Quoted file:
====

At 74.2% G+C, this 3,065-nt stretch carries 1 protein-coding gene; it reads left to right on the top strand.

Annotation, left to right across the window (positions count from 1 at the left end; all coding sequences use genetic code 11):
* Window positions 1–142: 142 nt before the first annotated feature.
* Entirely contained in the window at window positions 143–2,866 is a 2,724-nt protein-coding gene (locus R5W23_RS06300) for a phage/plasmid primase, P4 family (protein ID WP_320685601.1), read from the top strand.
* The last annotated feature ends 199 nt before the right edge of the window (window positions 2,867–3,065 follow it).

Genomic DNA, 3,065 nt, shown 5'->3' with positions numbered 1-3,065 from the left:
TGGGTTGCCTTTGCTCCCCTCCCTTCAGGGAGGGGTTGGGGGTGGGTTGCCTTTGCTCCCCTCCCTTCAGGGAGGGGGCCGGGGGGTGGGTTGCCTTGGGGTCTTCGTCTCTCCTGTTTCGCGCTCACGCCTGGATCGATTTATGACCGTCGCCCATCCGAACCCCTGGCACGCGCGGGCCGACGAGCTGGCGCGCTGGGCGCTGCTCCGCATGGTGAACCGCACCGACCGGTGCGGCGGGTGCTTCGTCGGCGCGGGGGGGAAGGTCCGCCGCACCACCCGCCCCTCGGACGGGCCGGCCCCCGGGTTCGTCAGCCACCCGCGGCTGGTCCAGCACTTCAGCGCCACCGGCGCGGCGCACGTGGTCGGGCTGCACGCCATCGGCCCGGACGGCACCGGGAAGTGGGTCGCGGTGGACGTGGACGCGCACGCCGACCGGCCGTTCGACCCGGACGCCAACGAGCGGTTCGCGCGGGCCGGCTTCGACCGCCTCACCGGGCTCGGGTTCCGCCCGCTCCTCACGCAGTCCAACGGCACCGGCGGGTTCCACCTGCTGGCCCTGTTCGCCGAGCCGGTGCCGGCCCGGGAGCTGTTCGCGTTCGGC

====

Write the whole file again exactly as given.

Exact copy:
At 74.2% G+C, this 3,065-nt stretch carries 1 protein-coding gene; it reads left to right on the top strand.

Annotation, left to right across the window (positions count from 1 at the left end; all coding sequences use genetic code 11):
* Window positions 1–142: 142 nt before the first annotated feature.
* Entirely contained in the window at window positions 143–2,866 is a 2,724-nt protein-coding gene (locus R5W23_RS06300) for a phage/plasmid primase, P4 family (protein ID WP_320685601.1), read from the top strand.
* The last annotated feature ends 199 nt before the right edge of the window (window positions 2,867–3,065 follow it).

Genomic DNA, 3,065 nt, shown 5'->3' with positions numbered 1-3,065 from the left:
TGGGTTGCCTTTGCTCCCCTCCCTTCAGGGAGGGGTTGGGGGTGGGTTGCCTTTGCTCCCCTCCCTTCAGGGAGGGGGCCGGGGGGTGGGTTGCCTTGGGGTCTTCGTCTCTCCTGTTTCGCGCTCACGCCTGGATCGATTTATGACCGTCGCCCATCCGAACCCCTGGCACGCGCGGGCCGACGAGCTGGCGCGCTGGGCGCTGCTCCGCATGGTGAACCGCACCGACCGGTGCGGCGGGTGCTTCGTCGGCGCGGGGGGGAAGGTCCGCCGCACCACCCGCCCCTCGGACGGGCCGGCCCCCGGGTTCGTCAGCCACCCGCGGCTGGTCCAGCACTTCAGCGCCACCGGCGCGGCGCACGTGGTCGGGCTGCACGCCATCGGCCCGGACGGCACCGGGAAGTGGGTCGCGGTGGACGTGGACGCGCACGCCGACCGGCCGTTCGACCCGGACGCCAACGAGCGGTTCGCGCGGGCCGGCTTCGACCGCCTCACCGGGCTCGGGTTCCGCCCGCTCCTCACGCAGTCCAACGGCACCGGCGGGTTCCACCTGCTGGCCCTGTTCGCCGAGCCGGTGCCGGCCCGGGAGCTGTTCGCGTTCGGC